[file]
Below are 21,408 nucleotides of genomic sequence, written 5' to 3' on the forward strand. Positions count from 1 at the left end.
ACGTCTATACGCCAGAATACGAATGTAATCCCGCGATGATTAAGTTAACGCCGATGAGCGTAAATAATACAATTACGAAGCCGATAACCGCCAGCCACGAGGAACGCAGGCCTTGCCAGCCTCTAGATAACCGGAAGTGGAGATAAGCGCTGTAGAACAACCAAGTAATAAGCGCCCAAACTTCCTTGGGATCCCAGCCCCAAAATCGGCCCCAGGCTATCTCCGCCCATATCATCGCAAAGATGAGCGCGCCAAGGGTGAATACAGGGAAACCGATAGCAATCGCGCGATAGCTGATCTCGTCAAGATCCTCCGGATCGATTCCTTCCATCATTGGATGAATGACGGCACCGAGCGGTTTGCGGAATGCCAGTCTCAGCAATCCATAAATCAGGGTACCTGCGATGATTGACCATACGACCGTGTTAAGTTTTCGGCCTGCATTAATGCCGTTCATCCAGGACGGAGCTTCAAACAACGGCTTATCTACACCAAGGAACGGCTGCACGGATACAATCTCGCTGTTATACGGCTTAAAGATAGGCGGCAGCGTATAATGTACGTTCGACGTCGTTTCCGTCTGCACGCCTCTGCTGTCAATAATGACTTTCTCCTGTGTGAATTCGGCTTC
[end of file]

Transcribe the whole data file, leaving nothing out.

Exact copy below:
Below are 21,408 nucleotides of genomic sequence, written 5' to 3' on the forward strand. Positions count from 1 at the left end.
ACGTCTATACGCCAGAATACGAATGTAATCCCGCGATGATTAAGTTAACGCCGATGAGCGTAAATAATACAATTACGAAGCCGATAACCGCCAGCCACGAGGAACGCAGGCCTTGCCAGCCTCTAGATAACCGGAAGTGGAGATAAGCGCTGTAGAACAACCAAGTAATAAGCGCCCAAACTTCCTTGGGATCCCAGCCCCAAAATCGGCCCCAGGCTATCTCCGCCCATATCATCGCAAAGATGAGCGCGCCAAGGGTGAATACAGGGAAACCGATAGCAATCGCGCGATAGCTGATCTCGTCAAGATCCTCCGGATCGATTCCTTCCATCATTGGATGAATGACGGCACCGAGCGGTTTGCGGAATGCCAGTCTCAGCAATCCATAAATCAGGGTACCTGCGATGATTGACCATACGACCGTGTTAAGTTTTCGGCCTGCATTAATGCCGTTCATCCAGGACGGAGCTTCAAACAACGGCTTATCTACACCAAGGAACGGCTGCACGGATACAATCTCGCTGTTATACGGCTTAAAGATAGGCGGCAGCGTATAATGTACGTTCGACGTCGTTTCCGTCTGCACGCCTCTGCTGTCAATAATGACTTTCTCCTGTGTGAATTCGGCTTC